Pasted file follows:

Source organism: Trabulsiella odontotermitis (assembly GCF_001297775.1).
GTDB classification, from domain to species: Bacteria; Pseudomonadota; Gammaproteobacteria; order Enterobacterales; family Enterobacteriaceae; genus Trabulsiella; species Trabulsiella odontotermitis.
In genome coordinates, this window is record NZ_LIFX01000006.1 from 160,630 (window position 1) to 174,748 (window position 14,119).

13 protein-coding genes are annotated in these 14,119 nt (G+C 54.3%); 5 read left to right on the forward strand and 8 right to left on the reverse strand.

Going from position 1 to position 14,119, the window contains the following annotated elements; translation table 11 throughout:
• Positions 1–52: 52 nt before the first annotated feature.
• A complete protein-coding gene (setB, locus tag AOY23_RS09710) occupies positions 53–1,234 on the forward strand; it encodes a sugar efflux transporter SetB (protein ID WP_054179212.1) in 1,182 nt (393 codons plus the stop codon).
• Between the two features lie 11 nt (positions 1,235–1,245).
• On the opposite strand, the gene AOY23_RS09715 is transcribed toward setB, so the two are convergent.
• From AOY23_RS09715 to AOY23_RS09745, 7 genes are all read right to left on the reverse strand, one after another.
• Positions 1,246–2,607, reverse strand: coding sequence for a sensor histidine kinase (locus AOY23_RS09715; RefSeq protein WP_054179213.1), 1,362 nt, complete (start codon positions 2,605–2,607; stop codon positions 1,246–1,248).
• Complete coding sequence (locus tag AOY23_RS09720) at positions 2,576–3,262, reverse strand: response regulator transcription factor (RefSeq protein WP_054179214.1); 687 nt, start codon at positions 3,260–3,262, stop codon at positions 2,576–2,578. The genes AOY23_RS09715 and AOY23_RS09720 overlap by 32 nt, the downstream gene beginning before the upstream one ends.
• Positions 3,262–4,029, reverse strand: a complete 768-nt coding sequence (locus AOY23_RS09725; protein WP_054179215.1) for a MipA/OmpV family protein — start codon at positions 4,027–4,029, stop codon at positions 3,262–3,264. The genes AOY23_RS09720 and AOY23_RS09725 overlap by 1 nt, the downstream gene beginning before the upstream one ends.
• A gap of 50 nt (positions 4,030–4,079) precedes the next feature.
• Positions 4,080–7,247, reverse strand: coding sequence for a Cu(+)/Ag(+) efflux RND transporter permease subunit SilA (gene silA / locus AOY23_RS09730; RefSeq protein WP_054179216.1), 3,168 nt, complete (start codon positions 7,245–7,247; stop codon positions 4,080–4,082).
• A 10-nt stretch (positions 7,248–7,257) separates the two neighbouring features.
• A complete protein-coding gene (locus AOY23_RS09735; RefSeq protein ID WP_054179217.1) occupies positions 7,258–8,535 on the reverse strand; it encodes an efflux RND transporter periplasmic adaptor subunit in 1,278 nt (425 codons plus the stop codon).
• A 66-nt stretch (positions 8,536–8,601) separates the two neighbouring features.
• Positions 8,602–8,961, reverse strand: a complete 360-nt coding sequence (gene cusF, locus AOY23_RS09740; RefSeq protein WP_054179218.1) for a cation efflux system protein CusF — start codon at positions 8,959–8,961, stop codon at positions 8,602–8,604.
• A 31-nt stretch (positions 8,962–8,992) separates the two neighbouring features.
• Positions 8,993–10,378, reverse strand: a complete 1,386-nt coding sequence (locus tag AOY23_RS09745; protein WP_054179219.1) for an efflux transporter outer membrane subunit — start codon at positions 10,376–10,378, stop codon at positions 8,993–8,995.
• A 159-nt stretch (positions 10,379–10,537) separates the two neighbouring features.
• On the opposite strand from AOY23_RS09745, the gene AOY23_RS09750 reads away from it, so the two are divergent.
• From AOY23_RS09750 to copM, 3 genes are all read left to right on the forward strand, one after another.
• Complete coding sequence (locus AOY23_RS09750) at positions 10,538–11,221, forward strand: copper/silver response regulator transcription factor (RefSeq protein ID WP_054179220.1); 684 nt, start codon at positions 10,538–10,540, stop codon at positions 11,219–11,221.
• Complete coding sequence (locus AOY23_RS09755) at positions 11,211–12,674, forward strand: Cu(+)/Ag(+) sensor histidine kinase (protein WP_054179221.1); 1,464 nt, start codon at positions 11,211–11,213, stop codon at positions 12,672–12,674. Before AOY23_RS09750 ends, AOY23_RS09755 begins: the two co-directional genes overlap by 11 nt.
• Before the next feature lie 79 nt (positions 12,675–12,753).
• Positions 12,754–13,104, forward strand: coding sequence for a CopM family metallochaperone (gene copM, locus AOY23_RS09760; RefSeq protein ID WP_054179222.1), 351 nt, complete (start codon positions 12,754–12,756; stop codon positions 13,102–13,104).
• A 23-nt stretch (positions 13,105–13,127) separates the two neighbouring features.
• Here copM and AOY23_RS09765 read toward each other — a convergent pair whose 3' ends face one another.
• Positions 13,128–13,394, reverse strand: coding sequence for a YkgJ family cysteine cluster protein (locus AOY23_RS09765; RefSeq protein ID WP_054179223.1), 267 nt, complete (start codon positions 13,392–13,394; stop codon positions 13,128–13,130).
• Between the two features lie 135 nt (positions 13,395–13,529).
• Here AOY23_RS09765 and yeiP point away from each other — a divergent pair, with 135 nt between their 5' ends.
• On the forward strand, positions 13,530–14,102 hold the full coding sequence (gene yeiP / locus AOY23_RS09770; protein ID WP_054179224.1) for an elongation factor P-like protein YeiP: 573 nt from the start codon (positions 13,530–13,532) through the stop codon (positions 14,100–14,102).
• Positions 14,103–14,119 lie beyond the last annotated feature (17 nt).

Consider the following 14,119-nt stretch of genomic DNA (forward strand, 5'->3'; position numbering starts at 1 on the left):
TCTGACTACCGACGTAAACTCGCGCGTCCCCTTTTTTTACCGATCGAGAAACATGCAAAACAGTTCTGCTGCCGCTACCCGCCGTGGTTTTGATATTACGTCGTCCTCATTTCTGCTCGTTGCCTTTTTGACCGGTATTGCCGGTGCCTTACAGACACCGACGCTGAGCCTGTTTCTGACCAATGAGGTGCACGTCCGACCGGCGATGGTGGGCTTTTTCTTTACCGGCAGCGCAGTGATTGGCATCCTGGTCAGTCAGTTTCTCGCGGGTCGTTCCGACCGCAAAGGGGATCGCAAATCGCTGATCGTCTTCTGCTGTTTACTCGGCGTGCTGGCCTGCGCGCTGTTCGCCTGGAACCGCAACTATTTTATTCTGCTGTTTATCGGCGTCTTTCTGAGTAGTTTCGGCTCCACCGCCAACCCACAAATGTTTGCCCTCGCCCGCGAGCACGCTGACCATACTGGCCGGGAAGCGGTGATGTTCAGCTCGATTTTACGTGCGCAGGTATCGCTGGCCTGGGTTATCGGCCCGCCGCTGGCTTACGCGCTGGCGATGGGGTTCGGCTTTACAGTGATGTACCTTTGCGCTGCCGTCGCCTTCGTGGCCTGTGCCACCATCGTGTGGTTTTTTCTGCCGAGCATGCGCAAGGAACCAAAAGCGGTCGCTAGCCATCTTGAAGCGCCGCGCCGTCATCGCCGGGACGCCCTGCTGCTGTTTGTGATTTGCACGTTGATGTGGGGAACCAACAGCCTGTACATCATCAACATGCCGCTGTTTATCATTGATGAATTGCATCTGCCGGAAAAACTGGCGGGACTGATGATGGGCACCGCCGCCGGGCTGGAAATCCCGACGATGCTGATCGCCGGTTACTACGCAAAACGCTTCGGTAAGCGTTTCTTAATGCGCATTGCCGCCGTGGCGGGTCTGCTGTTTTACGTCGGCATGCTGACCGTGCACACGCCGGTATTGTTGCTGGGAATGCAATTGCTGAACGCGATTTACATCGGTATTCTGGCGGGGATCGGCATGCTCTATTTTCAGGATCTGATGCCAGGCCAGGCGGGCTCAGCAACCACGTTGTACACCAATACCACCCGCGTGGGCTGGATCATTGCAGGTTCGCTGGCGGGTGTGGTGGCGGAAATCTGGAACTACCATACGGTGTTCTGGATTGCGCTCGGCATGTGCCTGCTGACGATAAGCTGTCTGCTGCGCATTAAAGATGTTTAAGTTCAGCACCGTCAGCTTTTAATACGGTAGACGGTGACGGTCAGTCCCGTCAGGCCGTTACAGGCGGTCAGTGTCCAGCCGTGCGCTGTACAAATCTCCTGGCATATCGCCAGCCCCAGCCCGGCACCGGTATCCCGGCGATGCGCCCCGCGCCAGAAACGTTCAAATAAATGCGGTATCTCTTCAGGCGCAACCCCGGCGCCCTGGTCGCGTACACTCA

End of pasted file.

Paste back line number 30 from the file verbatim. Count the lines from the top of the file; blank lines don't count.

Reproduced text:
• Here copM and AOY23_RS09765 read toward each other — a convergent pair whose 3' ends face one another.